Kansas City hosts anime gathering Naka-Kon

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Held at the Overland Park Convention Center and the connected Sheridan Hotel in Kansas City, Kansas, the city’s premiere anime/manga convention proved to be another smashing success.

Spanning the afternoon of March 10 to the evening of March 12, Naka-Kon drew a massive crowd of over 10,000 guests and featured many big names in the anime/manga scene such as voice actors Robbie Daymond, Max Mittelman and David Vincent, as well as artists such as Amelie Belcher, and Go enthusiasts Daniel Gentry, John Bonfolio and Michael Cooley. Japanese manga artist Showshow Kurihara also made an appearance, hosting a panel for manga drawing.

Cosplay is sometimes better in groups, as with this set of Akame Ga Kill! characters. Photo by Louis Kemner

Costumes can bring a convention to life, and Naka-Kon’s visitors showed off cosplay for every imaginable character. Popular characters from anime such as Naruto, Death Note, Fullmetal Alchemist and Bleach made an apperance among the crowds, as well as characters from games, such as the Final Fantasy series. Even characters from Western pop culture appeared, ranging from Doctor Who to Avatar: the Last Airbender to the Batman comics. This intermingling of cosplay demonstrates the convention’s spirit of expression and creativity and the universality of pop culture and escapism.

The Japanese punk rock band Rondonrats performed live for the first time in the United States at Naka-Kon. On the evening of the Kon’s first day, the five Rondonrats performers put on a colorful live show in the convention center, and their crowd interaction, vivid use of blue, green, and purple lights and short skits all drew in big crowds. The performers’ outfits, typically yukatas or kimonos over casual Western clothes, rooted them in their home country but also gave them a universal appeal. Later, on Saturday evening, the five Rondonrats appeared at a live Q&A panel with their interpreter.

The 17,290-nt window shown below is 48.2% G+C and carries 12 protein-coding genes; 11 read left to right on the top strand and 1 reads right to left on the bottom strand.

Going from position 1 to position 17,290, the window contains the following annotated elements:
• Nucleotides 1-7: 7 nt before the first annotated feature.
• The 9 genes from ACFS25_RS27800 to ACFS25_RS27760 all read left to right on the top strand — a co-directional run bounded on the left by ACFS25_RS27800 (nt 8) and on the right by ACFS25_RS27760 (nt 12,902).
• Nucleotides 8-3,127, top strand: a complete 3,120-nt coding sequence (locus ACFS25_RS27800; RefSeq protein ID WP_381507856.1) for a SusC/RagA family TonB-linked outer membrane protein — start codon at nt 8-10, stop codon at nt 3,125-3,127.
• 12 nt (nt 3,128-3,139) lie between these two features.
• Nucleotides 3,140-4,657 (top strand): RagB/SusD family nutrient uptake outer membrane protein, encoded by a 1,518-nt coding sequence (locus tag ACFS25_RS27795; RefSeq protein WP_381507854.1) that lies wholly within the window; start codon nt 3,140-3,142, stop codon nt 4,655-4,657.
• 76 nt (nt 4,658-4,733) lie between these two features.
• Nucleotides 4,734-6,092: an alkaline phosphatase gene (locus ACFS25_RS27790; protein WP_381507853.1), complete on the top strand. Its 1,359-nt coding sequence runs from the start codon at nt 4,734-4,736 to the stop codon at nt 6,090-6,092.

Fighting games such as Super Smash Bros. Melee provided fierce competition. Photo by Louis Kemner

Party games and video games were available from start to finish throughout the Convention Center. One room was dedicated to Super Smash Bros. Melee and Super Smash Bros. on the Wii-U, with tournaments held on Friday and Saturday for competitive gamers. Gamers could also enjoy the huge room next door with setups for Rock Band, original NES titles, Dance Dance Revolution, Soul Calibur games and Mario Party games for gamers of all ages and skill. Another room, and any spare table throughout the convention center, hosted card games such as Yu-Gi-Oh!, Magic: the Gathering and Cards Against Humanity. Tournaments for these cards games were held as well.

Setting up all this is nearly a year-long undertaking, and the Director of Guest Relations, Katrina Schulze, says months of planning, communication, and organization are needed to bring Naka-Kon together. Starting as a volunteer worker around 2009-2010, Schulze became full-time staff after realizing how rewarding the work is. “You can volunteer to get a taste of what it’s like,” she said. Working as Naka-Kon staff also allows staff members to meet many of the guests and see everything that the convention has to offer.

Schulze sees a bright future for Naka-Kon. The convention has gotten so big, the staff is considering moving to a larger venue, primarily Bartle Hall, currently the home of Planet Comic Con. The Kon’s huge attendance also puts a strain on the current staff. “Because we’re growing so rapidly, it’s difficult to keep up with the number of staff we have,” Schulze said. She hopes for more volunteers and staff members at future Naka-Kon events to keep up with attendance. “I recommend that everyone try staffing at least once,” she said.

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